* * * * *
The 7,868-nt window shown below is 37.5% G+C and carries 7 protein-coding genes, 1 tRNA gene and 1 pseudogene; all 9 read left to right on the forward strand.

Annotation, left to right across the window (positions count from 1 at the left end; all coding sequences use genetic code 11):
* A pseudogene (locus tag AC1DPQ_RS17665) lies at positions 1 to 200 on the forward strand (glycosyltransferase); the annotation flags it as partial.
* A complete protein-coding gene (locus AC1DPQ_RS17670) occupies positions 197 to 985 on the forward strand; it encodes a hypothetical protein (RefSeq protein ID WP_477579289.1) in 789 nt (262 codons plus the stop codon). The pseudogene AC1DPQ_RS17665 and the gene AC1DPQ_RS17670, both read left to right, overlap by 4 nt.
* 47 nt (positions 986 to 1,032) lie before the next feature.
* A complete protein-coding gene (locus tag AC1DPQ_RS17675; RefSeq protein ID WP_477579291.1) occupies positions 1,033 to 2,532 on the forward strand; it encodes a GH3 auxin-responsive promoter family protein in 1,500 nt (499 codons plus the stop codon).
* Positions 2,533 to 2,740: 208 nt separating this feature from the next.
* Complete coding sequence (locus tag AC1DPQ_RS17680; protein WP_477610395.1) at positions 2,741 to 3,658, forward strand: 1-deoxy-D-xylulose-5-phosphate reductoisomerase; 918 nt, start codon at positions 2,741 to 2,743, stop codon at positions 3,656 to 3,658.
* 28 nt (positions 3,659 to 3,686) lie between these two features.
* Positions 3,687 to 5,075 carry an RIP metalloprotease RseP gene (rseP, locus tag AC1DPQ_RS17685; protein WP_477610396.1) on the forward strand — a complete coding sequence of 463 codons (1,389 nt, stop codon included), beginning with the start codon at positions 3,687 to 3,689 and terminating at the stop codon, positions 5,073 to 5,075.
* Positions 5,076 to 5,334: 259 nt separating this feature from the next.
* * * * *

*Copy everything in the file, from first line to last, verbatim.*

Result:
The 7,868-nt window shown below is 37.5% G+C and carries 7 protein-coding genes, 1 tRNA gene and 1 pseudogene; all 9 read left to right on the forward strand.

Annotation, left to right across the window (positions count from 1 at the left end; all coding sequences use genetic code 11):
* A pseudogene (locus tag AC1DPQ_RS17665) lies at positions 1 to 200 on the forward strand (glycosyltransferase); the annotation flags it as partial.
* A complete protein-coding gene (locus AC1DPQ_RS17670) occupies positions 197 to 985 on the forward strand; it encodes a hypothetical protein (RefSeq protein ID WP_477579289.1) in 789 nt (262 codons plus the stop codon). The pseudogene AC1DPQ_RS17665 and the gene AC1DPQ_RS17670, both read left to right, overlap by 4 nt.
* 47 nt (positions 986 to 1,032) lie before the next feature.
* A complete protein-coding gene (locus tag AC1DPQ_RS17675; RefSeq protein ID WP_477579291.1) occupies positions 1,033 to 2,532 on the forward strand; it encodes a GH3 auxin-responsive promoter family protein in 1,500 nt (499 codons plus the stop codon).
* Positions 2,533 to 2,740: 208 nt separating this feature from the next.
* Complete coding sequence (locus tag AC1DPQ_RS17680; protein WP_477610395.1) at positions 2,741 to 3,658, forward strand: 1-deoxy-D-xylulose-5-phosphate reductoisomerase; 918 nt, start codon at positions 2,741 to 2,743, stop codon at positions 3,656 to 3,658.
* 28 nt (positions 3,659 to 3,686) lie between these two features.
* Positions 3,687 to 5,075 carry an RIP metalloprotease RseP gene (rseP, locus tag AC1DPQ_RS17685; protein WP_477610396.1) on the forward strand — a complete coding sequence of 463 codons (1,389 nt, stop codon included), beginning with the start codon at positions 3,687 to 3,689 and terminating at the stop codon, positions 5,073 to 5,075.
* Positions 5,076 to 5,334: 259 nt separating this feature from the next.